August 4, 2022

Study shows success at disproving allergies to sulfa antibiotics

A Vanderbilt study shows that physicians can successfully identify and disprove low-risk sulfa antibiotic allergies using an oral antibiotic challenge in consenting patients prior to solid organ transplant.

Self-reported antibiotic allergies that end up in a patient’s electronic health record are common, but may lead to worse patient outcomes.

In patients who are immunocompromised, antibiotic allergies may limit options for antibiotics they must take prophylactically or therapeutically. In many cases, since alternative medications are more costly, it’s a limitation that can end up costing the patient and the health care system thousands of extra dollars each year.

A Vanderbilt University Medical Center study published in Transplant Infectious Diseases shows that physicians can successfully identify and disprove low-risk sulfa (trimethoprim/sulfamethoxazole) antibiotic allergies using an oral antibiotic challenge in consenting patients prior to solid organ transplant.

Recipients of solid organ and stem cell transplants are at higher risk of infection-related complications due to their immunocompromised status. Due to multiple factors, the transplant population is also susceptible to recurrent infections requiring antibiotics for treatment and prophylaxis.

Cosby Stone Jr., MD, MPH

“Antibiotic allergy delabeling prior to transplant is safe, is of high value and should definitely be considered in the pre-transplant evaluation period,” said Cosby Stone Jr., MD, MPH, assistant professor of Medicine in the Division of Allergy, Pulmonary and Critical Care Medicine. Stone is an author of the study that was led by Chelsea Gorsline, MD, a fellow in Transplant Infectious Diseases who recently departed VUMC after completing her fellowship.

“After a transplant, these patients will typically be taking trimethoprim/sulfamethoxazole (the most commonly prescribed sulfa antibiotic drug) to prevent infections. Being able to take the older, more effective, less expensive drug instead of the more expensive, less effective alternatives will hopefully improve their treatment outcomes and save them money for the rest of their lives.”

The retrospective analysis included 27 patients with an antibiotic allergy label who underwent evaluation for solid organ or stem cell transplantation between 2015-2020. The majority were being evaluated for lung transplants. All patients included in the review had at least one antibiotic allergy delabeled, suggesting that many self-reported antibiotic allergies were either inaccurately labeled or have stayed past their natural expiration date, Stone said.

The patients completed pre-transplant antibiotic delabeling through VUMC’s Drug Allergy Clinic and were followed for six months. There were no reported side effects within the six months, and the patients saved up to $2,910 per patient during that time, by avoiding the use of the more expensive, less effective alternative antibiotics, Stone said.

To delabel a medication allergy, a person is categorized by risk based on the story of their allergy. Those in the low-risk category can be given a single dose challenge of the antibiotic in the Drug Allergy Clinic where they can be monitored in case there’s a reaction. Those at moderate or higher risk for an ongoing allergy may be evaluated via skin testing or graded challenges (small doses prior to a dose that might be used in a typical treatment). “These are safe procedures. We do them routinely,” Stone said.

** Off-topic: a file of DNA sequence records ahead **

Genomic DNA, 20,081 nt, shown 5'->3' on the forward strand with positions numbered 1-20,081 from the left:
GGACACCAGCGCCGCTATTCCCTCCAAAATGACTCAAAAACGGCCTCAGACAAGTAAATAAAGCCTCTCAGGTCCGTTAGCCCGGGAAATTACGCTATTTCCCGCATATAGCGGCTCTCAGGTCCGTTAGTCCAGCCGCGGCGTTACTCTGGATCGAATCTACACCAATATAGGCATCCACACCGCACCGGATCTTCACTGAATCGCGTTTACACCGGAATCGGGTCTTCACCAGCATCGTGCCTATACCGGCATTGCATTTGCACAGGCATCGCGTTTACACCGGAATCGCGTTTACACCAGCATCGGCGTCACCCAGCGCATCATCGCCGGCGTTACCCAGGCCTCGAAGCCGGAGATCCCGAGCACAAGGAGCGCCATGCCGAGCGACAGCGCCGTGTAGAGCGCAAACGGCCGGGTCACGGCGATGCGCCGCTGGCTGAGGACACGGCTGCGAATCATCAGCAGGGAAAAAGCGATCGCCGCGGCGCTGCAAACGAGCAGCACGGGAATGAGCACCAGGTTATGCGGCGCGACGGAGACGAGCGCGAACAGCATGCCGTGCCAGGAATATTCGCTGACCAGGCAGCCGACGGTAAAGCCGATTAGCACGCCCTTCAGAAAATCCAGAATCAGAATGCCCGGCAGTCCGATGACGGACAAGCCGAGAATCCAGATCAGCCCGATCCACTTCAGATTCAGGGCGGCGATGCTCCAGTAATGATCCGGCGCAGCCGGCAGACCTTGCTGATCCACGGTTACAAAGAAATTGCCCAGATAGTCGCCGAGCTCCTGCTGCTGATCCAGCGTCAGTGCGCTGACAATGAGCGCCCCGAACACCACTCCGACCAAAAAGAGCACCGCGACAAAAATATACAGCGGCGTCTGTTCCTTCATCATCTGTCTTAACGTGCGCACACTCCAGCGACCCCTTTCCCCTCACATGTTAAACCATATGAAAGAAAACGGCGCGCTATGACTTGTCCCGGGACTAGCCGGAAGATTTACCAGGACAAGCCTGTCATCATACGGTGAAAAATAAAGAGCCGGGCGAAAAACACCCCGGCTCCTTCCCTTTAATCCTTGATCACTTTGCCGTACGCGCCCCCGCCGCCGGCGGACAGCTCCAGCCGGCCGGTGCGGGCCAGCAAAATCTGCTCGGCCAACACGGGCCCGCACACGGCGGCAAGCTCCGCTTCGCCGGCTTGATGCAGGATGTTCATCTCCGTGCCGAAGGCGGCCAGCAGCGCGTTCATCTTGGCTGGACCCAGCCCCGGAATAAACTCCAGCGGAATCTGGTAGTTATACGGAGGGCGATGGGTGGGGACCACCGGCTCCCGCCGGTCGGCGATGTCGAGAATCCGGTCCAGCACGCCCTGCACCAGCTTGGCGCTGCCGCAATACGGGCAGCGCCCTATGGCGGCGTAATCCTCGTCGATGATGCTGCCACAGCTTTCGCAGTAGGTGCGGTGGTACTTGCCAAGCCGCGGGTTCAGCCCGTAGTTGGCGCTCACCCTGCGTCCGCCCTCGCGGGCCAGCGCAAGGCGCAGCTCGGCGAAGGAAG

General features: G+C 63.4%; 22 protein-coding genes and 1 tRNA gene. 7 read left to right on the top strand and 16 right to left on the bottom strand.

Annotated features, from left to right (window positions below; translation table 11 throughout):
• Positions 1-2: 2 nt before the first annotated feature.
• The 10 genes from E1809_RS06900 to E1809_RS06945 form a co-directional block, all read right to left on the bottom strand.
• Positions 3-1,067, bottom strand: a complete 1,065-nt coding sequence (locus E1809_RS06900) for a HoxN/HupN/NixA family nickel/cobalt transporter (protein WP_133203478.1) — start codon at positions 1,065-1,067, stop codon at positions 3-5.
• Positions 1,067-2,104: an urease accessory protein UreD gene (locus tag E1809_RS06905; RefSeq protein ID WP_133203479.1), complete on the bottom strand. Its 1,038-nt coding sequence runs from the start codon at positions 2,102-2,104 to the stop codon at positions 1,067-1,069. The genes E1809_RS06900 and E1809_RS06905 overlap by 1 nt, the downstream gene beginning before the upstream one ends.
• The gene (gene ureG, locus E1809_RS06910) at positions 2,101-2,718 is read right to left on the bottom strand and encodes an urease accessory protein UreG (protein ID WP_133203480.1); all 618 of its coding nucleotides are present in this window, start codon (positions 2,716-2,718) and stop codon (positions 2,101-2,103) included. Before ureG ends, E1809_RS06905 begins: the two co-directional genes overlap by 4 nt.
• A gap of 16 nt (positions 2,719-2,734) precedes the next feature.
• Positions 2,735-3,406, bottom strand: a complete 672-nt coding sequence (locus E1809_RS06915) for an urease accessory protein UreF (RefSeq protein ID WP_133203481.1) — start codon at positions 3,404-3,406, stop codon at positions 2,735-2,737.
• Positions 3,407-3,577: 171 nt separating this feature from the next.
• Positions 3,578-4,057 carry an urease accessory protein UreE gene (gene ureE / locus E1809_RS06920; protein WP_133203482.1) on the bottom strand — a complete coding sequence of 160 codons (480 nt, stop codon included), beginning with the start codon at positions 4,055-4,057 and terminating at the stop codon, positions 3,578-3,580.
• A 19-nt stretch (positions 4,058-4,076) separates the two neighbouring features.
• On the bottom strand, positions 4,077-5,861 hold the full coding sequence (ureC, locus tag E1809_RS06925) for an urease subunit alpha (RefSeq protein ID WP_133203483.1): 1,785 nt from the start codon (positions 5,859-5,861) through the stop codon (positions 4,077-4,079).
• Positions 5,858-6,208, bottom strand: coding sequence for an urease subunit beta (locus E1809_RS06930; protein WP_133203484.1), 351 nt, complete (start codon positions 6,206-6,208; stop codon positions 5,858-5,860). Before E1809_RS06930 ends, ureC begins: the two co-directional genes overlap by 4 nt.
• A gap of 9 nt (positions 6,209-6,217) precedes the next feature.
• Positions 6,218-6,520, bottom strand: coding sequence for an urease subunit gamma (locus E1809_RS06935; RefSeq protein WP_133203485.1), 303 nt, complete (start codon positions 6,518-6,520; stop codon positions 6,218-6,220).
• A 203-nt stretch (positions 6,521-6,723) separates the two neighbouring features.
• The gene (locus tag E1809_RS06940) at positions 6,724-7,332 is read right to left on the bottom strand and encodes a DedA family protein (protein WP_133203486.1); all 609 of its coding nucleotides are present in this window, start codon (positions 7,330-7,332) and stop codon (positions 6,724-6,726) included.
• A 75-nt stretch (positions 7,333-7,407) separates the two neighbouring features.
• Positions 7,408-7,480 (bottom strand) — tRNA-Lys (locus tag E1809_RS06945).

The study, which focused particularly on sulfa drug allergies due to its relevance in transplants, is part of a larger effort at VUMC looking at delabeling self-reported allergies to antibiotics, most notably penicillin, the first-line antibiotic of choice to treat infections. Over the past two years, a testing program led by Stone, Elizabeth Phillips, MD, John A. Oates Chair in Clinical Research and professor of Medicine, the Department of Pharmacy, and the Vanderbilt Learning Healthcare System, has enabled more than 100 penicillin treatments for patients who had previously been labeled as allergic to penicillin. Research shows that up to 95% of labeled penicillin allergies, reported by 10-15% of the U.S. population, may be inaccurate. The VUMC program has also looked at allergies to cephalosporin antibiotics.

The current study of allergy delabeling in transplant patients sets the stage for more research, Stone said.

“We prioritize transplant patients for antibiotic allergy evaluations because they are going to need the medications pretty soon,” he said. “Given the success shown in this small cohort, this practice could be incorporated into routine pre-transplant protocols across all our transplant teams and at other institutions,” Stone said. However, this requires knowledge of the value and the availability of the service by organ transplant teams and the availability of allergy services with relevant expertise.

“While the service is easily accessed at our institution, less than 50% of infectious disease experts have ready access to allergists who can test their patients for medication allergies,” he said.

Stone said he would like to see this study lead to collaboration with other medical centers who offer transplants.

“We’d really like to know what effect this has on the rate at which these patients get infections, which is a key indicator for transplant care,” he said. “And we’d like to know if this kind of program being available improves any of the other key outcomes for transplant patients. Above all, we’d love to collaborate with others who want to build their capacity for drug allergy delabeling. We suspect that further evidence will confirm our suspicion that bringing the first-line antibiotics back onto the table helps our patients get better outcomes and save money on their drug costs.”